’ Let that be your Refuge. Do you feel comfortable with being in a space with other people around? Or do you feel it would be nice just to get out and be on your own. And from nowhere a mood. restlessness or nervousness. Feel how that is in the body. but I didn’t have the confidence or energy to pull out of it. To just dump this pathetic mind over an edge somewhere…. Or the sadness or resignation that evolves from having to contain and cope with a long-term low-potency fear or rage. came forth. You may sense affects that the mind normally ignores.. Other people can help me to welcome my numb ‘doesn’t matter. the dismissed remark. and even myself. Even when the heart is cramped. After about four days solid of this stuff. the waning of attention. there was a sense of the unshakeable resilience of the human heart. being an object to others— even before anything happens. the stresses. we could be a blessing for each other. I am pragmatically learning empathy rather than ideologically demanding that you or I should be more compassionate and loving. the inferences about hidden motives. the places where the pauses occur and there's a reaching out for response — what is needed? And what arises in your own heart when others talk? Rather than the character assessments.’ or getting swept away with moods.But then. I can feel how it affects me in a bodily way. Isn’t it marvellous that our very suffering can turn itself around when we relate to it rather than fight it or explain or justify it? When you see how this works towards yourself. There’s no ‘deserves it.. Then. But as I saw and felt the helplessness of this being. with an empathic rather than a critical awareness. I won’t let you down. With that. I got the picture. And then the uncramped heart feels like this: ‘it’s good to be here. Especially in hearing people talk. as I got that image. and let it relax. Can we invite others into that Refuge of empa- thy? Sometimes it doesn’t seem relevant. Open your eyes and be present with no particular aim. That awareness ‘said’: ‘No. a slightly frozen. Practising like this.I learn to be present with my mind. an unpremeditated compassion expressed itself. personal insignificance and resignation through which we gaze. breathe through it.. something shifted. Just go to the sense of being here. rather than get stuck in it. there was empathy— and a wave of compassion arose. a silent ‘voice’ if you like. . with empathy: ‘the cramped heart feels like this. there’s a warmth that just starts flowing out — and it doesn’t matter who you are and who I am.’ Helplessness can be the gate to despair— but as eventually I allowed myself to clearly see that door and let it be open. I was looking for annihilation.’ or ‘don’t get attached. that’s a Refuge. I can regard it directly. in providing occasions for that empathic listening. or useful or necessary…or that they’d notice anyway: such is the lens of separation. but emotions don’t play fair. and joyful and serene and so on. a slight tightening in the shoulders. we’re in this together. try to hear beneath the topic.’ So as I come out of the nervousness or the uncertainty of being with an ‘other’. then practise it with how you feel about being with others. For days I was being turned over by this mood and trying to get over it. Investigate what you sense just by being here and occupying a shared space. and finally the ‘oh here he goes again’ of resigned indifference. To me. or doing something? Feel how the body senses that disease: a non-specific sense of irritation. You could help me to learn how to regard you. the meaning of it. withheld feeling in the chest or the abdomen. So it's important to peel off these layers from our hearts: really is there anyone who would not appreciate being regarded with kindness and empathy? How could I imagine that ‘there’s no point?’ And regarding others this way is always going to do me some good! So we work ‘internally’ — in our own minds — and ‘externally’ — with conscious action and speech that is based on sharing and respect and friendliness. But then feel your own presence and the steady intent that comes from meditation— and spread your awareness around you: ‘to others as to myself. In a moment I could mentally ‘see’ this anguished form called ‘me’ dangling helplessly over the edge of a precipice on a rope… and feel the wish to just cut the rope and have done with him for once and for all. we could learn to listen from an empathic place.’ Then I can practise welcoming it. leave me alone’ patches back to life. It’s just steady heartfulness. the tints of fear and tension get cleared: we get big-hearted. So as I practise this towards myself.never clear.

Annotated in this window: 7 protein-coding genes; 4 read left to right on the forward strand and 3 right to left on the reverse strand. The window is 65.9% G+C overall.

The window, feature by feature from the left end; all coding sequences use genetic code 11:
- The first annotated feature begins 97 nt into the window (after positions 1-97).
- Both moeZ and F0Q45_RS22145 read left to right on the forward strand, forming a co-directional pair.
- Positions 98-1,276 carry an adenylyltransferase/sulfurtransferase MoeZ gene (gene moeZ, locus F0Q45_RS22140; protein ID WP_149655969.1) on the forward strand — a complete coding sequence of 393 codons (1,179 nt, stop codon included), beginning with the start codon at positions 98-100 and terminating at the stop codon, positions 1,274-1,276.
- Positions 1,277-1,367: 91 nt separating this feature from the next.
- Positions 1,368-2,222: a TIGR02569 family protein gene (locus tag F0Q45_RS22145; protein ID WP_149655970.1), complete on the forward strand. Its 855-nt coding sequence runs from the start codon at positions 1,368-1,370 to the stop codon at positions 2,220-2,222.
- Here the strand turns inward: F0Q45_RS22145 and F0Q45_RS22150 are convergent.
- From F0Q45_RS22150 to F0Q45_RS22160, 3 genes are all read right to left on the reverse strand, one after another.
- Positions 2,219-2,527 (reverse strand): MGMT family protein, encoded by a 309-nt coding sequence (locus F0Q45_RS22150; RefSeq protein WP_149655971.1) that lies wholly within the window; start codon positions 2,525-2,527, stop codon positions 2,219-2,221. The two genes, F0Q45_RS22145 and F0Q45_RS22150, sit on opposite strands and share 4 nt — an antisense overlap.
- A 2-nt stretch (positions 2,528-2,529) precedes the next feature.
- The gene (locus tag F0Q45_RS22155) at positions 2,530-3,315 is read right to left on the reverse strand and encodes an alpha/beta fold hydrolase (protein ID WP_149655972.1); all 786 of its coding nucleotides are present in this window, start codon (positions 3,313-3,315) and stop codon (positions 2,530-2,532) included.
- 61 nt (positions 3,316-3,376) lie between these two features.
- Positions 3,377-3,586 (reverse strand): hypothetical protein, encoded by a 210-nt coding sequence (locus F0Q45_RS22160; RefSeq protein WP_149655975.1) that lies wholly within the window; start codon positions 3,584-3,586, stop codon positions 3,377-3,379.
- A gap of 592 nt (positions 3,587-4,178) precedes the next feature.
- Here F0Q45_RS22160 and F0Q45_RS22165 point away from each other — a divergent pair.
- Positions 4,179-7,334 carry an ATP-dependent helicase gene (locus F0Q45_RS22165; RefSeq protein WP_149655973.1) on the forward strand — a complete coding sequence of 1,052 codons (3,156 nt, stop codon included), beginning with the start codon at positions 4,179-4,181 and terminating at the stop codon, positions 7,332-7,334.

So it’s not that we shouldn’t withdraw. to accept and to be accepted. for freedom from hostility. ‘He’s saying that now. our personal boundaries could be maintained from a mutual understanding and appreciation of each other. ‘out here’ can be a context wherein we acknowledge and co-operate in terms of each other’s needs. may we all enjoy and benefit from this’: this is mudita. ‘That’s no big deal. but it’ll be a different tune come nightfall. then it’s more likely that. We could mutate into a niggardly Scrooge: ‘Don’t open up to the good. So may we empathise with our wish for well-being. in that warm climate. have privacy and solitude. otherwise you’ll get hurt when it passes’ —but how long do you want to be defending yourself against happiness? If we do develop the quality of joyful appreciation. to appreciate. It doesn’t have to be Desolation Row. Petersfield GU31 5EU . She doesn’t deserve that much praise. We could think: ‘Well.’ Feel the contraction that happens when that view comes into play. to be glad that 'the afflictions are not present right now. for appreciation and enjoyment. And if we learn through the practice. the goodness will grow. If we’re clear. this good patch isn’t going to last.’ Or. ‘To others as to myself’: this is the standard for the human realm. but not to have to retract in that ‘bolting rabbit’ fashion.Even if it’s not that way all the time. don’t attach!’ Or. Sponsored for free distribution Cittaviveka: Chithurst.